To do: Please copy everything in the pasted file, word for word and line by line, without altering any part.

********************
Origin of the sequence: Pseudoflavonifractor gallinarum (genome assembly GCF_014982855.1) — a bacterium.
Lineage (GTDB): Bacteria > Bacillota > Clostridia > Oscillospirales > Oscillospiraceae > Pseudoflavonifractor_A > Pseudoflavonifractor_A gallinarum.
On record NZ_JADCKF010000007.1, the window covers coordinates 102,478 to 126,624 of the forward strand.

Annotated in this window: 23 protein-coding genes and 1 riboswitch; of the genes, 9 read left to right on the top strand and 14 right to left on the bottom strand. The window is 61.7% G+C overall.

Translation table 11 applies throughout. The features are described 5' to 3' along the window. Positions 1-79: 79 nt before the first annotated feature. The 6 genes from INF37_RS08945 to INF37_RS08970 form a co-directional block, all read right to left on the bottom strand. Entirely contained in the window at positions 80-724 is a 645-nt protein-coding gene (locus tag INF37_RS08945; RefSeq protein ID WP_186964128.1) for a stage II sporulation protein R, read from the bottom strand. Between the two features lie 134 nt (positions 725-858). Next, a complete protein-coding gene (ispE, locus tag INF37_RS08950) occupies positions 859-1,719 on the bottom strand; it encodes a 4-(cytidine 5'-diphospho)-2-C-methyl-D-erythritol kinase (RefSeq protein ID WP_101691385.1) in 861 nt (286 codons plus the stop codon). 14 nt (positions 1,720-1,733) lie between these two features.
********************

Origin of the sequence: Pseudoflavonifractor gallinarum (genome assembly GCF_014982855.1) — a bacterium.
Lineage (GTDB): Bacteria > Bacillota > Clostridia > Oscillospirales > Oscillospiraceae > Pseudoflavonifractor_A > Pseudoflavonifractor_A gallinarum.
On record NZ_JADCKF010000007.1, the window covers coordinates 102,478 to 126,624 of the forward strand.

Annotated in this window: 23 protein-coding genes and 1 riboswitch; of the genes, 9 read left to right on the top strand and 14 right to left on the bottom strand. The window is 61.7% G+C overall.

Translation table 11 applies throughout. The features are described 5' to 3' along the window. Positions 1-79: 79 nt before the first annotated feature. The 6 genes from INF37_RS08945 to INF37_RS08970 form a co-directional block, all read right to left on the bottom strand. Entirely contained in the window at positions 80-724 is a 645-nt protein-coding gene (locus tag INF37_RS08945; RefSeq protein ID WP_186964128.1) for a stage II sporulation protein R, read from the bottom strand. Between the two features lie 134 nt (positions 725-858). Next, a complete protein-coding gene (ispE, locus tag INF37_RS08950) occupies positions 859-1,719 on the bottom strand; it encodes a 4-(cytidine 5'-diphospho)-2-C-methyl-D-erythritol kinase (RefSeq protein ID WP_101691385.1) in 861 nt (286 codons plus the stop codon). 14 nt (positions 1,720-1,733) lie between these two features.